Background: Digital health interventions are effective for hypertension self-management, but a comparison of the effectiveness and implementation of the different modes of interventions is not currently available. This study aimed to compare the effectiveness of SMS, smartphone application, and website interventions on improving blood pressure in adults with hypertension, and to report on their reach, uptake, and feasibility. Methods: In this systematic review and meta-analysis we searched CINAHL Complete, Cochrane Central Register of Controlled Trials, Ovid Embase, Ovid MEDLINE, and APA PsycInfo on May 25, 2022, for randomised controlled trials (RCTs) published in English from Jan 1, 2009, that examined the effectiveness of digital health interventions on reducing blood pressure in adults with hypertension. Screening was carried out using Covidence, and data were extracted following Cochrane's guidelines. The primary endpoint was change in the mean of systolic blood pressure. Risk of bias was assessed with Cochrane Risk of Bias 2. Data on systolic and diastolic blood pressure reduction were synthesised in a meta-analysis, and data on reach, uptake and feasibility were summarised narratively. Grading of Recommendations, Assessment, Development, and Evaluation criteria were used to evaluate the level of evidence. The study was registered with PROSPERO CRD42021247845. Findings: Of the 3235 records identified, 29 RCTs from 13 regions (n=7592 participants) were included in the systematic review, and 28 of these RCTs (n=7092 participants) were included in the meta-analysis. 11 studies used SMS as the primary mode of delivery of the digital health intervention, 13 used smartphone applications, and five used websites. Overall, digital health intervention group participants had a –3·62 mm Hg (95% CI –5·22 to –2·02) greater reduction in systolic blood pressure, and a –2·45 mm Hg (–3·83 to –1·07) greater reduction in diastolic blood pressure, compared with control group participants. No statistically significant differences between the three different modes of delivery were observed for both the systolic (p=0·73) and the diastolic blood pressure (p=0·80) outcomes. Smartphone application interventions had a statistically significant reduction in diastolic blood pressure (–2·45 mm Hg [–4·15 to –0·74]); however, there were no statistically significant reductions for SMS interventions (–1·80 mm Hg [–4·60 to 1·00]) or website interventions (–3·43 mm Hg [–7·24 to 0·38]). Due to the considerable heterogeneity between included studies and the high risk of bias in some, the level of evidence was assigned a low overall score. Interventions were more effective among people with greater severity of hypertension at baseline. SMS interventions reported higher reach and smartphone application studies reported higher uptake, but differences were not statistically significant. Interpretation: SMS, smartphone application, and website interventions were associated with statistically and clinically significant systolic and diastolic blood pressure reductions, compared with usual care, regardless of the mode of delivery of the intervention. This conclusion is tempered by the considerable heterogeneity of included studies and the high risk of bias in most. Future studies need to describe in detail the mediators and moderators of the effectiveness and implementation of these interventions, to both further improve their effectiveness as well as increase their reach, uptake, and feasibility. Funding: European Union's Horizon 2020 Research and Innovation Programme.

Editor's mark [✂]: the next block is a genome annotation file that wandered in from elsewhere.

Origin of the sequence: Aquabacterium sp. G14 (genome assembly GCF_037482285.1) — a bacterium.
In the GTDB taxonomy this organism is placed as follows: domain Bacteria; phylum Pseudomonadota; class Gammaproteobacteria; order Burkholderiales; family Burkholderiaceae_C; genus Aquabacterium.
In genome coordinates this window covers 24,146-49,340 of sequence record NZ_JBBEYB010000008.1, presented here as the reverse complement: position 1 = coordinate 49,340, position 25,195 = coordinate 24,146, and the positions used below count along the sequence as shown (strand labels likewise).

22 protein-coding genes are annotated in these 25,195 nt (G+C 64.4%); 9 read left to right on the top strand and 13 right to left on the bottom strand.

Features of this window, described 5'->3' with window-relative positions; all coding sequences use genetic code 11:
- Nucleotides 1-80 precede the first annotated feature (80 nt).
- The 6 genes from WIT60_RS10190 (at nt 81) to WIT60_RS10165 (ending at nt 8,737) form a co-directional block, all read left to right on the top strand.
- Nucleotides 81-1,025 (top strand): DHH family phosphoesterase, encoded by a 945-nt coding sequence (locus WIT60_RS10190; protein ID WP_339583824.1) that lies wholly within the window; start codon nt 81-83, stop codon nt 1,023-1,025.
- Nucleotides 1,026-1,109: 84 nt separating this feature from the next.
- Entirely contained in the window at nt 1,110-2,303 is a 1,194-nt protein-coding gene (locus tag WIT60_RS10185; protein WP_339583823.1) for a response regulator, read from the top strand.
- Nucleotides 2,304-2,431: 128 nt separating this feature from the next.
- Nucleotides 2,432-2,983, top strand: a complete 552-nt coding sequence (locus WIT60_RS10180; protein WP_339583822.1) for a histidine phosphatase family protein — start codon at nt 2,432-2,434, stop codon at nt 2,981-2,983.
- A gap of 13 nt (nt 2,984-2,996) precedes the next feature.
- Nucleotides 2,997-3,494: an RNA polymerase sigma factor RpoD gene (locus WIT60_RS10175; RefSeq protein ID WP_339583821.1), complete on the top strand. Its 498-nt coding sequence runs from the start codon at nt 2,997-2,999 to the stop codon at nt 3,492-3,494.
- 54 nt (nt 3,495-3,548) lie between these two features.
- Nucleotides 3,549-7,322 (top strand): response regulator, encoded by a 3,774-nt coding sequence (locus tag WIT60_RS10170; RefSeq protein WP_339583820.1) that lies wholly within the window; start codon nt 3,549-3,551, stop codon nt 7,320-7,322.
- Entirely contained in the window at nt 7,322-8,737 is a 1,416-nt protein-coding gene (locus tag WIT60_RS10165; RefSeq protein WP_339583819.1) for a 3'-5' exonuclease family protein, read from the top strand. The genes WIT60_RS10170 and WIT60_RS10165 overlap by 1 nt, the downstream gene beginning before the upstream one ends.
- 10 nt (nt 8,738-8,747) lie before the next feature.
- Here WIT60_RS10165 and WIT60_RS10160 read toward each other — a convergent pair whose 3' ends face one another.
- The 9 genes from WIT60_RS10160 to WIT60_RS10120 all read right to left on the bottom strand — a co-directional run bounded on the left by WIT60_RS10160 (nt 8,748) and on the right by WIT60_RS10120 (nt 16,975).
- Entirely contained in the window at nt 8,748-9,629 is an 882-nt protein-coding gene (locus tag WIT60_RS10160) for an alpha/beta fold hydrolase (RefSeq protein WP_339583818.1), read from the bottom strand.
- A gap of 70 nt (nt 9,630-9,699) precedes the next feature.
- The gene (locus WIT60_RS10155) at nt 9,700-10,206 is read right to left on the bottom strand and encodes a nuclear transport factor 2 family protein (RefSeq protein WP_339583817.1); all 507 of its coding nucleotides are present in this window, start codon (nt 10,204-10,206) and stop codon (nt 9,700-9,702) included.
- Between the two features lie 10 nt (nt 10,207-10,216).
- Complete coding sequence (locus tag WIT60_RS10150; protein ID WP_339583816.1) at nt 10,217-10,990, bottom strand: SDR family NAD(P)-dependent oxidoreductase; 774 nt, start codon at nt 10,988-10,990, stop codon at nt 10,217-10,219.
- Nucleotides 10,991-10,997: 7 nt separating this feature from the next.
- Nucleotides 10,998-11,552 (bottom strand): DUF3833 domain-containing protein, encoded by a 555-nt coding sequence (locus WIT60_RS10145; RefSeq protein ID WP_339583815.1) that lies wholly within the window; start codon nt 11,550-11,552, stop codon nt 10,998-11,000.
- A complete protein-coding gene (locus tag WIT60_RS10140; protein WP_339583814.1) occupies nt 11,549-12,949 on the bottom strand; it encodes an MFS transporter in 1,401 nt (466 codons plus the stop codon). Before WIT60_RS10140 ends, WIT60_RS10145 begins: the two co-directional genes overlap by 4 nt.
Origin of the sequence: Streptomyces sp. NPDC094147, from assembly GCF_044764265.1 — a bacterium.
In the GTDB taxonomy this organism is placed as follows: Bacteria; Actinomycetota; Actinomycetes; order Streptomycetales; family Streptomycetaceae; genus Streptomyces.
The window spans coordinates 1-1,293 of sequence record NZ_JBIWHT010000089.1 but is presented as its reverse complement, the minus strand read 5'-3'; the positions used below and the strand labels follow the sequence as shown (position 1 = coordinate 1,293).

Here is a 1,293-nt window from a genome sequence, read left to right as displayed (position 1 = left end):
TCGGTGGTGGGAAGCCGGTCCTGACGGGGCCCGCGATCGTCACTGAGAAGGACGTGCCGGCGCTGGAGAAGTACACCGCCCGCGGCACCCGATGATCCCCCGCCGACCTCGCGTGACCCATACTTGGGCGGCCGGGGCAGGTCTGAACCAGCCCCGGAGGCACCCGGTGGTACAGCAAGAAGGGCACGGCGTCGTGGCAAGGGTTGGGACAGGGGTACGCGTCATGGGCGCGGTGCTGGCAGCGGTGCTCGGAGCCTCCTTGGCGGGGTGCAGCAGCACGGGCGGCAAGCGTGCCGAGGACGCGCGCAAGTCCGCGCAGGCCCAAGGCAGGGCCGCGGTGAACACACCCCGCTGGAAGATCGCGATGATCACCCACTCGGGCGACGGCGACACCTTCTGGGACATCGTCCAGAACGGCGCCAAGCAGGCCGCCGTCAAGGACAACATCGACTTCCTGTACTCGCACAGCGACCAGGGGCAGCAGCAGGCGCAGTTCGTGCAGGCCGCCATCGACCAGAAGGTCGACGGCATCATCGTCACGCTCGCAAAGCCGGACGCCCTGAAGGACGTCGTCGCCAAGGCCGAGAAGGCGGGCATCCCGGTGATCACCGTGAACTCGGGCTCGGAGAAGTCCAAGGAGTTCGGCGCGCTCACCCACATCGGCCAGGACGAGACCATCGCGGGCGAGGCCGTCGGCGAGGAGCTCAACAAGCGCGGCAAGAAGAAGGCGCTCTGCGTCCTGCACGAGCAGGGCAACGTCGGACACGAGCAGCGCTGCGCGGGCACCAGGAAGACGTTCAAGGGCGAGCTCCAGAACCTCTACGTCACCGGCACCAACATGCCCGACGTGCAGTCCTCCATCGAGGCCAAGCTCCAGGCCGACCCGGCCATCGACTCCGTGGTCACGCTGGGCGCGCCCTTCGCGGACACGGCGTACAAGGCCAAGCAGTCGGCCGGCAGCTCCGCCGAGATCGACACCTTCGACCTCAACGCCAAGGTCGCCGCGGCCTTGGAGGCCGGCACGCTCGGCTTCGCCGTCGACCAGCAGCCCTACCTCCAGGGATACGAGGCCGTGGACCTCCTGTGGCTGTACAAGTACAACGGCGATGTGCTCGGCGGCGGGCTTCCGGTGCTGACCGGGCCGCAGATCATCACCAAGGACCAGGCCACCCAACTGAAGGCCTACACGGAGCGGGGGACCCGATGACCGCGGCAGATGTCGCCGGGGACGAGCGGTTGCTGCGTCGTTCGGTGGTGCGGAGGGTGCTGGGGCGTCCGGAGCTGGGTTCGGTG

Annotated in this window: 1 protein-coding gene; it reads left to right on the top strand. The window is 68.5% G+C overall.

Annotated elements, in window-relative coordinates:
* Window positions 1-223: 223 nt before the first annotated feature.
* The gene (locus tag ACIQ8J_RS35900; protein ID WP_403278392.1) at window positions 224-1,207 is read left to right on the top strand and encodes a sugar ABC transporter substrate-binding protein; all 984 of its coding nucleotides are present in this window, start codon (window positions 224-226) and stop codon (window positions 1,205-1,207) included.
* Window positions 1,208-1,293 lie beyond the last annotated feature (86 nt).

ASJC Scopus subject areas
- Medicine (miscellaneous)
- Health Informatics
- Decision Sciences (miscellaneous)
- Health Information Management